The first day of the Wisconsin recount is over, and, perhaps ironically (or not, depending on your perspective), it was Green Party candidate Jill Stein who gained the most votes in the updated returns.
(UPDATE: You can now see recount results for day 3 and 4 here. They show that Trump’s lead has grown slightly, now extending to a few dozen more votes.)
On December 2, according to the Wisconsin State Journal, a group of Donald Trump supporters asked a federal judge to stop the recount, saying it violates equal protection clauses because the state doesn’t have uniform standards for recounts and could miss the December 13 federal deadline for completing election results because of it. The judge ruled the recount will continue until at least a December 9 hearing.
Stein’s vote tally increased by 17 votes (she went from 7 votes to 24 in the only reporting county), according to the Wisconsin Election Commission’s day 1 spreadsheet. (The Commission is updating results each day. The day 2 results spreadsheet can be found here.
If some were hoping the recount would help Hillary Clinton and hurt Donald Trump, it didn’t on day 1 anyway. Hillary Clinton lost a grand total of one vote, and Donald Trump lost two. That means Trump lost a grand total of a net 1 vote on day 1 of the recount.
That’s not going to go very far toward flipping the state. Wisconsin has 71 more counties to go (including populous ones, like Milwaukee), and Trump leads by more than 22,000 votes. The recount is historic; it’s the first presidential recount requested by a candidate since 2000, says WTMJ-TV. Stein is also trying to force recounts in Pennsylvania and Michigan; in Michigan, Trump has the ability to object to a recount, and he did so on December 1, calling it a “farce.”
To be clear, the day 1 vote totals from Wisconsin don’t mean anything when it comes to predicting the recount’s outcome because of the recount’s snail’s pace; only one tiny Wisconsin county – Menominee – had completed its returns by the end of the day on December 1, the first day of the first 2016 presidential recount in the country. That was a county that went for Clinton. However, a smattering of other villages and towns had also completed their results, and no one was reporting much had changed. Examples:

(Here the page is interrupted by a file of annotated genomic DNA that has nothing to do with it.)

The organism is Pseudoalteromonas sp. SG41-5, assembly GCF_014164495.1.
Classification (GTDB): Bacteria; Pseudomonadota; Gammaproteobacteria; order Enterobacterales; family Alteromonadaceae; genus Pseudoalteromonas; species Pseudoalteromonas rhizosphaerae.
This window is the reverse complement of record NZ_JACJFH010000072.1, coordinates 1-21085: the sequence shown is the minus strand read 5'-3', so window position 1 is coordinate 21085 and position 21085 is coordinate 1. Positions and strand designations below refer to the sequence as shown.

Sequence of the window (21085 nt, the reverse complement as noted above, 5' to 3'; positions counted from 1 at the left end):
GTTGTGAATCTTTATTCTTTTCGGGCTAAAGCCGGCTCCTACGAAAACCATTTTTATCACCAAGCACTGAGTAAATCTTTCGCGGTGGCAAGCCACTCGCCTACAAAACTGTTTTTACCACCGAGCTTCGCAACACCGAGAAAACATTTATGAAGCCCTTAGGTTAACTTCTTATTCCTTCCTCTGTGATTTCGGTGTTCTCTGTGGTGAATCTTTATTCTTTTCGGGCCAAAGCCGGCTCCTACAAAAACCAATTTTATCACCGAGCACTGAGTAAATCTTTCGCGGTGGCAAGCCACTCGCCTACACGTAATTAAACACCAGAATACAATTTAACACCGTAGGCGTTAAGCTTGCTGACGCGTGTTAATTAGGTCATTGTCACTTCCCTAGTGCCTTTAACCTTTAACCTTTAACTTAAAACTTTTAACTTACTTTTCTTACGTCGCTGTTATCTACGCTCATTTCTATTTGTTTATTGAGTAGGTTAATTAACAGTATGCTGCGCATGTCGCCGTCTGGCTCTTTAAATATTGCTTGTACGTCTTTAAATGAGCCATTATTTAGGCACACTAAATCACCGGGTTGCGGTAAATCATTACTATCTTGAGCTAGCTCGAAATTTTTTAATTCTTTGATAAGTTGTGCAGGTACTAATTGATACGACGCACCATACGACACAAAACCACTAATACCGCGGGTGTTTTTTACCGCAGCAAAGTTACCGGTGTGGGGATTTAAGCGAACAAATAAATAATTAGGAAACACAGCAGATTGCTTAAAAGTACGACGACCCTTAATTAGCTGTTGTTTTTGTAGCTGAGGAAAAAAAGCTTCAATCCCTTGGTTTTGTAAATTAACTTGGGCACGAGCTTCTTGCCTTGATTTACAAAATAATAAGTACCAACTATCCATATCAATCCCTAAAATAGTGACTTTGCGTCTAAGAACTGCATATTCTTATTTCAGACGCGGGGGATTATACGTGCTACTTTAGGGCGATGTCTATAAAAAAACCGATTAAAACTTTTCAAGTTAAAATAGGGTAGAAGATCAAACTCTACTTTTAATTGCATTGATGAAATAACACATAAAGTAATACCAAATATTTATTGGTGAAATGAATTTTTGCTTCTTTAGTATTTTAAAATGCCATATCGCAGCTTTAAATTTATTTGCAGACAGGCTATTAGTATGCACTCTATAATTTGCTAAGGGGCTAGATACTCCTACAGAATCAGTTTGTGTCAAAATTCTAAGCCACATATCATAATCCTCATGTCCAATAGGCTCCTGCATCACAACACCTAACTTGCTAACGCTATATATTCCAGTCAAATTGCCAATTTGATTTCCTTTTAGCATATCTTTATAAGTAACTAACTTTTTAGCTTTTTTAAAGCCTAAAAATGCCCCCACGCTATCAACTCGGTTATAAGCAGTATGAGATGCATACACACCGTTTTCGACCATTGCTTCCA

It’s perhaps just ironic that it was Stein who pulled in the most new votes, gaining a grand total of 17 votes from Menominee County, which is the home of the Menominee Nation Indian reservation. Stein shelled out $3.5 million in donor money for the Wisconsin recount. However, it didn’t cost her very much in Menominee County. The Menominee only charged $200 for their hand recount, according to the Election Commission. In contrast, Milwaukee County is costing Stein more than half a million dollars all by itself.
This is what the Wisconsin Election Commission wrote about the day 1 returns:
“Menominee County has concluded its Recount for President, and its numbers are included in the spreadsheet. The minutes of each county board of canvassers will include an explanation of any change of 10 or more votes in a reporting unit. This is the explanation provided by the Menominee County Clerk for the differences in numbers between the canvass and the recount:
Johnson/Weld — different by 12 due to human error. Didn’t get added to our tally sheet.
Stein/Baraka — different by 17 due to human error. Wards 1,3,4,5 didn’t get added to tally sheet.”
The Excel spreadsheet itself compares the original vote totals to the recount totals. Here is what the spreadsheet said Menominee County reported. The rest of the spreadsheet was blank at the end of day 1 because, even though some other municipalities are done, no other counties as a whole are.
Original Vote Totals – Menominee County
Wards 1, 3-5
Wards 1, 3-5
Read more about the Wisconsin recounts here: